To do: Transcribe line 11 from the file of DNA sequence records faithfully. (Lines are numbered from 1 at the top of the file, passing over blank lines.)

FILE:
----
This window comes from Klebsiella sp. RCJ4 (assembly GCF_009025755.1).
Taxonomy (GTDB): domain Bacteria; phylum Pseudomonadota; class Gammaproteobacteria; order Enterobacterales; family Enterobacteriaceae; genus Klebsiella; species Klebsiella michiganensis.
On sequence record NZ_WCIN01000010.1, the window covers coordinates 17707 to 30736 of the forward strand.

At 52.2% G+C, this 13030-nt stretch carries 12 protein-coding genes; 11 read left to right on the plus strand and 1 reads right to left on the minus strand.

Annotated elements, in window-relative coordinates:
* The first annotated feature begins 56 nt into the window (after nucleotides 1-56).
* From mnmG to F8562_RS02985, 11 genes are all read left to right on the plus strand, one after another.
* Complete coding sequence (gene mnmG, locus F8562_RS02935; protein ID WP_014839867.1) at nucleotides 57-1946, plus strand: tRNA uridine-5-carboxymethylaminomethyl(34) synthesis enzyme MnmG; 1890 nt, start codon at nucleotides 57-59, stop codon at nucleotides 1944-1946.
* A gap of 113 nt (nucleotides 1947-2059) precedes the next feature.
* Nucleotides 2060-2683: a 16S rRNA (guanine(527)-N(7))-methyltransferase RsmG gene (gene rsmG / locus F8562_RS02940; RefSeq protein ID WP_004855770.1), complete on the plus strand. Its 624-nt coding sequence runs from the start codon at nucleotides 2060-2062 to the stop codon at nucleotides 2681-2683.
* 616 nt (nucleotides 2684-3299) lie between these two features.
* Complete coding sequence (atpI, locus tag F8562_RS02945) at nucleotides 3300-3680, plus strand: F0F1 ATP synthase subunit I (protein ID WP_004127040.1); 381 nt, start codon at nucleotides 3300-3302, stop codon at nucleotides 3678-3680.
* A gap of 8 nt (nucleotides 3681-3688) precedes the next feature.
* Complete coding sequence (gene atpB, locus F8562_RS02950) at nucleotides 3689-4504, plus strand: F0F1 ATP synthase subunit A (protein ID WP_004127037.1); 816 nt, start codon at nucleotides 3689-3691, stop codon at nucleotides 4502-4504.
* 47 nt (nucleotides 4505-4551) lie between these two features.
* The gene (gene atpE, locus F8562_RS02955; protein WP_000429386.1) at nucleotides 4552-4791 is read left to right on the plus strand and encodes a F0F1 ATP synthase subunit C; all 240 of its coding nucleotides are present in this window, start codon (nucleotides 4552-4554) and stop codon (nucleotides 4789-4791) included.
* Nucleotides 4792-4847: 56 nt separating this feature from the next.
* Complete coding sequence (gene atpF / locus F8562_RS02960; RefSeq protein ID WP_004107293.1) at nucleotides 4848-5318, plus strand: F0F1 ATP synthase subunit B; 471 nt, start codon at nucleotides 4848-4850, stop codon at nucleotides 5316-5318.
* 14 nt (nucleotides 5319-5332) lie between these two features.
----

* 616 nt (nucleotides 2684-3299) lie between these two features.